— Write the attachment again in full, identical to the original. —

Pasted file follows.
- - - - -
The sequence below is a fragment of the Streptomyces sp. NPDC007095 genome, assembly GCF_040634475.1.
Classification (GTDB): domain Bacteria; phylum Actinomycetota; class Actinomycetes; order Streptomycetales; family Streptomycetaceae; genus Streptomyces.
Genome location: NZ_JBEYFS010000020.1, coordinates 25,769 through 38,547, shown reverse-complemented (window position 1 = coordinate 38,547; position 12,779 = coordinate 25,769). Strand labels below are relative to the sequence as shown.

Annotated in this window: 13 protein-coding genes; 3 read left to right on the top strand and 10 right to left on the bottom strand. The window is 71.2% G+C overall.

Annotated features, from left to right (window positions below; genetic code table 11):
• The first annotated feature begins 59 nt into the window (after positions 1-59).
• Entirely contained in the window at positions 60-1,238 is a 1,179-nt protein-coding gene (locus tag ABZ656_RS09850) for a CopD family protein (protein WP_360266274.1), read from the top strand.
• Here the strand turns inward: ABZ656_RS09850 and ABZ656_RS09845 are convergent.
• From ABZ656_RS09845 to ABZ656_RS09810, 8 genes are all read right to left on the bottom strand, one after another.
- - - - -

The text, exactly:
The sequence below is a fragment of the Streptomyces sp. NPDC007095 genome, assembly GCF_040634475.1.
Classification (GTDB): domain Bacteria; phylum Actinomycetota; class Actinomycetes; order Streptomycetales; family Streptomycetaceae; genus Streptomyces.
Genome location: NZ_JBEYFS010000020.1, coordinates 25,769 through 38,547, shown reverse-complemented (window position 1 = coordinate 38,547; position 12,779 = coordinate 25,769). Strand labels below are relative to the sequence as shown.

Annotated in this window: 13 protein-coding genes; 3 read left to right on the top strand and 10 right to left on the bottom strand. The window is 71.2% G+C overall.

Annotated features, from left to right (window positions below; genetic code table 11):
• The first annotated feature begins 59 nt into the window (after positions 1-59).
• Entirely contained in the window at positions 60-1,238 is a 1,179-nt protein-coding gene (locus tag ABZ656_RS09850) for a CopD family protein (protein WP_360266274.1), read from the top strand.
• Here the strand turns inward: ABZ656_RS09850 and ABZ656_RS09845 are convergent.
• From ABZ656_RS09845 to ABZ656_RS09810, 8 genes are all read right to left on the bottom strand, one after another.